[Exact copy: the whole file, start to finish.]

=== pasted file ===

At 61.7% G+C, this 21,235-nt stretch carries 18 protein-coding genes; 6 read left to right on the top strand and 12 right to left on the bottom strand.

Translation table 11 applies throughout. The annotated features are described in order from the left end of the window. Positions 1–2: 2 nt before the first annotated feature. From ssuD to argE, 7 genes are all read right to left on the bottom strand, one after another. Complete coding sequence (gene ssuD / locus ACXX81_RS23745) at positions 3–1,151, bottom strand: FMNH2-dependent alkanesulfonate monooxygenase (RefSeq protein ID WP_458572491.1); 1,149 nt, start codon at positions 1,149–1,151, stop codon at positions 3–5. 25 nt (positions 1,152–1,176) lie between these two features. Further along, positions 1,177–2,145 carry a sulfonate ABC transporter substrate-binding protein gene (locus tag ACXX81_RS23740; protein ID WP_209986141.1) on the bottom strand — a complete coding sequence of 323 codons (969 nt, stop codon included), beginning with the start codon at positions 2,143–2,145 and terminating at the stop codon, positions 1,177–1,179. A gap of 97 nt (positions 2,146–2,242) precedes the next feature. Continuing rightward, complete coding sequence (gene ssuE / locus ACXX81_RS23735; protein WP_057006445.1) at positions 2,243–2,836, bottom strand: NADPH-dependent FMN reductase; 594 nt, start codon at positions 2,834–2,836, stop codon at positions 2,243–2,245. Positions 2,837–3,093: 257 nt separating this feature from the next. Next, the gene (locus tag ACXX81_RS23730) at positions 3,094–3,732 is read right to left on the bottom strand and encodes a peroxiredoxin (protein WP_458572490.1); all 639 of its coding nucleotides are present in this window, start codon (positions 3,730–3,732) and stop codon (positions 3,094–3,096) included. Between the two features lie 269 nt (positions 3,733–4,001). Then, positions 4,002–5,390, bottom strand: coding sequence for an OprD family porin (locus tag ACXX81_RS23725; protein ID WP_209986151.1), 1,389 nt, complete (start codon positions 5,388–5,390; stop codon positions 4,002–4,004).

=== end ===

At 61.7% G+C, this 21,235-nt stretch carries 18 protein-coding genes; 6 read left to right on the top strand and 12 right to left on the bottom strand.

Translation table 11 applies throughout. The annotated features are described in order from the left end of the window. Positions 1–2: 2 nt before the first annotated feature. From ssuD to argE, 7 genes are all read right to left on the bottom strand, one after another. Complete coding sequence (gene ssuD / locus ACXX81_RS23745) at positions 3–1,151, bottom strand: FMNH2-dependent alkanesulfonate monooxygenase (RefSeq protein ID WP_458572491.1); 1,149 nt, start codon at positions 1,149–1,151, stop codon at positions 3–5. 25 nt (positions 1,152–1,176) lie between these two features. Further along, positions 1,177–2,145 carry a sulfonate ABC transporter substrate-binding protein gene (locus tag ACXX81_RS23740; protein ID WP_209986141.1) on the bottom strand — a complete coding sequence of 323 codons (969 nt, stop codon included), beginning with the start codon at positions 2,143–2,145 and terminating at the stop codon, positions 1,177–1,179. A gap of 97 nt (positions 2,146–2,242) precedes the next feature. Continuing rightward, complete coding sequence (gene ssuE / locus ACXX81_RS23735; protein WP_057006445.1) at positions 2,243–2,836, bottom strand: NADPH-dependent FMN reductase; 594 nt, start codon at positions 2,834–2,836, stop codon at positions 2,243–2,245. Positions 2,837–3,093: 257 nt separating this feature from the next. Next, the gene (locus tag ACXX81_RS23730) at positions 3,094–3,732 is read right to left on the bottom strand and encodes a peroxiredoxin (protein WP_458572490.1); all 639 of its coding nucleotides are present in this window, start codon (positions 3,730–3,732) and stop codon (positions 3,094–3,096) included. Between the two features lie 269 nt (positions 3,733–4,001). Then, positions 4,002–5,390, bottom strand: coding sequence for an OprD family porin (locus tag ACXX81_RS23725; protein ID WP_209986151.1), 1,389 nt, complete (start codon positions 5,388–5,390; stop codon positions 4,002–4,004).